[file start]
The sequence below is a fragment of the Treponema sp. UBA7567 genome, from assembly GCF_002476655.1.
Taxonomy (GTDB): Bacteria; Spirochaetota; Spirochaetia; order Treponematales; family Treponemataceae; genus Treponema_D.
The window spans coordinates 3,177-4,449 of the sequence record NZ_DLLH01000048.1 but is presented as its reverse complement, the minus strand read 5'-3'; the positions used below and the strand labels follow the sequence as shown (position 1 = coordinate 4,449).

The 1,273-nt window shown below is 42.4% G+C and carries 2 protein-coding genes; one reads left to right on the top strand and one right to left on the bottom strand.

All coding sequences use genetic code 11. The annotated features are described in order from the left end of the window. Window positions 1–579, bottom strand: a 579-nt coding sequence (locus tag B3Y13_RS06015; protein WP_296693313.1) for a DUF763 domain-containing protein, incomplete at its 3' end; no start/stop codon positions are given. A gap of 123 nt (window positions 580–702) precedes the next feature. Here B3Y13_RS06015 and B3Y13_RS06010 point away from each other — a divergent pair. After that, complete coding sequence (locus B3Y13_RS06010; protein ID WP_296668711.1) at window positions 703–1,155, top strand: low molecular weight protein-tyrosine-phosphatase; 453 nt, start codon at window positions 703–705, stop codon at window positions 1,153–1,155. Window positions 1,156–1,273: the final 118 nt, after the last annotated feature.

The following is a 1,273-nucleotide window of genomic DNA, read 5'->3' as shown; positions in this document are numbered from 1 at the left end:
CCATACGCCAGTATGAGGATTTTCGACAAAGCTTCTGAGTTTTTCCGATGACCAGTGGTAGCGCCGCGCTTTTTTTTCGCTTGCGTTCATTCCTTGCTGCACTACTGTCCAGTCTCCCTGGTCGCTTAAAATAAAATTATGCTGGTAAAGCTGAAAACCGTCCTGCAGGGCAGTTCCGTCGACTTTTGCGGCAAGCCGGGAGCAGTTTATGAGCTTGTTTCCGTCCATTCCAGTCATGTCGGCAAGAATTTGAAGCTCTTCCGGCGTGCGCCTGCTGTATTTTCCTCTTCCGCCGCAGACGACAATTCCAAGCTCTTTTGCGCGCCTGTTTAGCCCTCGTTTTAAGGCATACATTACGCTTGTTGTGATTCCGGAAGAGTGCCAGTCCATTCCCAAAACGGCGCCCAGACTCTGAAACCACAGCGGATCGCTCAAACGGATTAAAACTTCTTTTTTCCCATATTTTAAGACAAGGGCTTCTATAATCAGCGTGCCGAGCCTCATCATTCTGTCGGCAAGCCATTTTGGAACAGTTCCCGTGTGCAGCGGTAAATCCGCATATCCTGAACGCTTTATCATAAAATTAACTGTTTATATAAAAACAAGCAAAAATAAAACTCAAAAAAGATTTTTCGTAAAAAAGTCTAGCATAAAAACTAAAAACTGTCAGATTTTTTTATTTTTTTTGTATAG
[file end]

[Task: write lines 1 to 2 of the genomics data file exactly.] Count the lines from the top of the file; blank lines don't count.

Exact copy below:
The sequence below is a fragment of the Treponema sp. UBA7567 genome, from assembly GCF_002476655.1.
Taxonomy (GTDB): Bacteria; Spirochaetota; Spirochaetia; order Treponematales; family Treponemataceae; genus Treponema_D.